Any business that is scale sensitive and unwilling to sell at a loss initially may make a grave error and lose out to those that will. All of the above firms buried their competition in part because they captured market share faster. A big reason was getting to scale faster, and with it the willingness to sell at a loss, sometimes for many years.
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Old 04-20-2015, 05:40 PM   #85
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Not sure why you phrase it that way. Paying people to buy a product is equivalent to selling said product below actual cost at that time. ...
I think you are shifting the context of those quotes. I was responding to comments about subsidies being responsible for speeding up the technology itself. But as was said - if a company can sell the current technology because a government subsidy artificially makes the current product a decent value for the customer (after the subsidy), it reduces the motivation to improve the product. They can sell it as is!

Sure, companies amortize costs over a production run. The first vehicle off an assembly line, whether the first Tesla, or the first new model year Ford is sold below cost, depending how you look at the amortization. But that's different.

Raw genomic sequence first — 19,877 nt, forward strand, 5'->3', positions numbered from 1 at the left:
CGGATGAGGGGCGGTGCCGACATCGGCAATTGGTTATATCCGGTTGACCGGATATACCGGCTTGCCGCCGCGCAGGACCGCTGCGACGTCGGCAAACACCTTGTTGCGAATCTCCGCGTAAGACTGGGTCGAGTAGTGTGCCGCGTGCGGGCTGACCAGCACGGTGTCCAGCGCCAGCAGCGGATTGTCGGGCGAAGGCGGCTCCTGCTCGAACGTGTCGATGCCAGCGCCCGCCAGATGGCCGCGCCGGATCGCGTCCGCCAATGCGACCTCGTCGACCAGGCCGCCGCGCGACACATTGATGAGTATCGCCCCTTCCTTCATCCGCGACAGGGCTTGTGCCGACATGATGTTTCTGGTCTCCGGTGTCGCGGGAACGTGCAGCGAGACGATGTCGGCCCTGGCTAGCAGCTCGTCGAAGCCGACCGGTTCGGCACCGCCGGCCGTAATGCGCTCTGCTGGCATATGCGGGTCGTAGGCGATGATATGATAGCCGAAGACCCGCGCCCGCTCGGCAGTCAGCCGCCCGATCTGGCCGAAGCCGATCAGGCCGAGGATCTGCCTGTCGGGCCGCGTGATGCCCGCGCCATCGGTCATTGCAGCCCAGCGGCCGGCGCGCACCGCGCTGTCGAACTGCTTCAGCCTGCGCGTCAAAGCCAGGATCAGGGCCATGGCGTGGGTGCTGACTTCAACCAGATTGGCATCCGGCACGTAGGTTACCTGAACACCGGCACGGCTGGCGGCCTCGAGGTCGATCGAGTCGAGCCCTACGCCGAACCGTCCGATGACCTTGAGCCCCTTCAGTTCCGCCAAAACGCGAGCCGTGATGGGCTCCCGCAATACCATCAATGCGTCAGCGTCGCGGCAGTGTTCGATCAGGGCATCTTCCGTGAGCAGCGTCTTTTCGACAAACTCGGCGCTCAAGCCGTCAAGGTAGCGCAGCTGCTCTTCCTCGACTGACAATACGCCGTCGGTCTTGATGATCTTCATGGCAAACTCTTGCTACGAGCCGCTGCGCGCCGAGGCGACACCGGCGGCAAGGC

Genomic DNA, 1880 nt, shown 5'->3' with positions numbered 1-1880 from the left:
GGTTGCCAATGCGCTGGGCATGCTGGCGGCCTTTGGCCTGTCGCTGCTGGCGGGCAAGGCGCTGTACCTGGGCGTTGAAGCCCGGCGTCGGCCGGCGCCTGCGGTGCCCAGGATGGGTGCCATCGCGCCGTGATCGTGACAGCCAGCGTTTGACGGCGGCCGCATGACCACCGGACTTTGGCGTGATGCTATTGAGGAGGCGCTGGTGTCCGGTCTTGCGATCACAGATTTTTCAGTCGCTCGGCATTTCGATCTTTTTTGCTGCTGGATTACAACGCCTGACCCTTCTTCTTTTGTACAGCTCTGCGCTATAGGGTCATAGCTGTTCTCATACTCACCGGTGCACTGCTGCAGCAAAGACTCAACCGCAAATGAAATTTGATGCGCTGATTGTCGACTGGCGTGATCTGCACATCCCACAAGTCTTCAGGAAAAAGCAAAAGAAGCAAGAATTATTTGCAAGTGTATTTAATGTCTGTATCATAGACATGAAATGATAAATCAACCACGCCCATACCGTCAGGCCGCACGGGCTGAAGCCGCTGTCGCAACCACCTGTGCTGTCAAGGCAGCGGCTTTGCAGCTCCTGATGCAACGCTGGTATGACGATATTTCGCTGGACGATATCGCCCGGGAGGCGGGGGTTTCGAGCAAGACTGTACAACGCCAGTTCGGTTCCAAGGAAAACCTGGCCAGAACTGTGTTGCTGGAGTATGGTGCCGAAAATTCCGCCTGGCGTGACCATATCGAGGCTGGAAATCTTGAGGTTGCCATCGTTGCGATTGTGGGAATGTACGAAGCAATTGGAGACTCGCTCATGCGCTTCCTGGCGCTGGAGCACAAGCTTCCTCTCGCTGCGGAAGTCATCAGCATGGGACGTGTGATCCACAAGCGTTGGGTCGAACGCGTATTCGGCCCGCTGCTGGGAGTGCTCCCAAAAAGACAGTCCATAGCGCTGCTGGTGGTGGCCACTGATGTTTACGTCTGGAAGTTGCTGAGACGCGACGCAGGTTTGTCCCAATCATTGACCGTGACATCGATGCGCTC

And some products require a 'critical mass' to reach a scale where they can make a profit. Amazon might have sold books below their cost of doing business, just to build up a brand name, and develop cash flow to justify infrastructure (with the business plan that costs will come down in the future, with a path to profitability). But I don't think they sold the books below what they paid for them, did they? It was the delivery and infrastructure that they were 'giving away', not the books. At any rate, it is the business making those decisions internally. Let them sink or swim with their decision.


Selling below cost can get a company in trouble for 'dumping', though I don't know how they calculate that cost and amortization of tooling, etc.

And I think we can understand those investments. I don't see how having someone else pay for 1/2 ~ 2/3rd of someone's solar panel installation is reducing costs significantly. I think we know a lot about making silicon wafers, and inverters.